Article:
Following the delivery of the baby, the obstetrician handed the infant off to the Long Island pediatrician who was standing by. He contends that he was negligent because when he observed the child’s blood tests, he noticed that there was a very high bilirubin count. A high bilirubin count is indicative that the child has had a traumatic birth and that the baby may have suffered from a brain injury. He states that he was also negligent in that the child also had a high hematocrit level which would also tend to indicate that the baby had suffered brain damage during birth. If he had acted immediately with appropriate oxygen therapy, there is a chance that the child would not have suffered as severe a brain injury as he did. However, the pediatrician failed to act and some undetermined time after the child was born, it was discovered that the infant was severely brain damaged.

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When an accident occurs that involves a personal injury, it is important that the injured person seeks help immediately. The laws of New York are truncated when it comes to personal injury. They have set limits on many of the areas that involve compensable injury. If a person does not file their claim within a certain period of time, they will be barred from recovering damages at all. By the same token, the person must prove that their injury is serious under the guidelines of the law. The law defines the guidelines that describe an injury as either serious or substantial. It also provides guidelines that establish what permanent loss of use relates to. For a person to recover damages based on these statutes, they must be able to establish that their injury falls into these categories.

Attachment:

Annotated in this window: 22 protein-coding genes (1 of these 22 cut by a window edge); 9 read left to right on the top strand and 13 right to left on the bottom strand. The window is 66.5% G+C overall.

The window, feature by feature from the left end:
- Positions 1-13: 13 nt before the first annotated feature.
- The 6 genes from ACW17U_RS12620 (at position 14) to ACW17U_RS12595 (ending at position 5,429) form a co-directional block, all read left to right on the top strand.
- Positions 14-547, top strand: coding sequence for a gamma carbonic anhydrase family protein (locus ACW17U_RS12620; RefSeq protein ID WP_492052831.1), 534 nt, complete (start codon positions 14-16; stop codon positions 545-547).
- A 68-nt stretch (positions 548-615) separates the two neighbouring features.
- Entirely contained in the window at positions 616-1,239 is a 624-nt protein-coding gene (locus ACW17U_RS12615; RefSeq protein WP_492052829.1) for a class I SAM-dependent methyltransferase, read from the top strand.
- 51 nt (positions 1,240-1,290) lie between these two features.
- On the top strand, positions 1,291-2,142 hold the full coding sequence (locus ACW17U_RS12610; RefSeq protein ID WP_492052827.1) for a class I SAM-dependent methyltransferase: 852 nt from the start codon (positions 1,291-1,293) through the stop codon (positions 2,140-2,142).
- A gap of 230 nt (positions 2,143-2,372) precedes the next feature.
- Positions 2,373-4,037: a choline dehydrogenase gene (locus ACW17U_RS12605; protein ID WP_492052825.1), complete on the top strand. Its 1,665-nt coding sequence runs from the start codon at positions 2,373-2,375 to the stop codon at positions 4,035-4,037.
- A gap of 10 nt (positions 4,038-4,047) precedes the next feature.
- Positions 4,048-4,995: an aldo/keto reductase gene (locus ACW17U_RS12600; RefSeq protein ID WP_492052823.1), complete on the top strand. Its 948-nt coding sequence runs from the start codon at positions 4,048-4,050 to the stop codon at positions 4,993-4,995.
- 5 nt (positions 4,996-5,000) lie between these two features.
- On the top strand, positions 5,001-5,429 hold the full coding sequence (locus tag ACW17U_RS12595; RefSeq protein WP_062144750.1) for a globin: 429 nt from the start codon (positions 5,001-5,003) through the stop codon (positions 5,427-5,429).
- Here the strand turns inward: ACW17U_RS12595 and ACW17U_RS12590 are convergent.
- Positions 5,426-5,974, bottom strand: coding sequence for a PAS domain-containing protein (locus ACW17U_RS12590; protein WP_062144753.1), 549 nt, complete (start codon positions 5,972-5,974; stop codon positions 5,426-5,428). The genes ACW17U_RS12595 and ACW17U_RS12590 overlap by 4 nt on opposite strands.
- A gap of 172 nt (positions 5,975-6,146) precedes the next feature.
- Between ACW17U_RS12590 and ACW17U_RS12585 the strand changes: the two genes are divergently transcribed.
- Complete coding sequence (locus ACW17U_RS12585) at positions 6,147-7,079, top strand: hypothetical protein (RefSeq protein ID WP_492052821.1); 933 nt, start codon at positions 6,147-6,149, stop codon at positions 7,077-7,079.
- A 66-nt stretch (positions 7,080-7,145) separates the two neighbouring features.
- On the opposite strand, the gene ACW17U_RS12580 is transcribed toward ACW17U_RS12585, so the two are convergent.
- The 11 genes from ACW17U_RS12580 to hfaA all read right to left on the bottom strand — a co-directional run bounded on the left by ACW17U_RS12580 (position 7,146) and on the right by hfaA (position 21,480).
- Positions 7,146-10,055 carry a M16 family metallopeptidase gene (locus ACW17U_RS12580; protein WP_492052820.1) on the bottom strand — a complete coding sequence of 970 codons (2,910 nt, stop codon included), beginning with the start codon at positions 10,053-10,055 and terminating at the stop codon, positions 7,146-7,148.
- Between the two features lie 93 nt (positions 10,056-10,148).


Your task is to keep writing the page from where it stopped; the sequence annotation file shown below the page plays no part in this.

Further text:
A substantial injury is one that demands a change in the person’s lifestyle. A person who has suffered from a substantial or serious injury will have to stop doing many of the activities that they used to be able to do. If a person is able to continue performing their jobs, or handling their home lives in much the same manner that they were conducting themselves prior to the injury, then they have not sustained a serious injury in accordance with the laws of the state of New York. Generally, when a person makes a claim for personal injury as the result of an accident, they must bring forth expert testimony that will support their claim. A claim of serious injury that is not supported by medical evidence will fail. In fact, a claim of serious injury that is supported only by medical expert opinion and not supported by concrete medical tests will likely fail as well. When a person files a claim of this sort, it is critical that they are sure that they can present this type of medical evidence in court.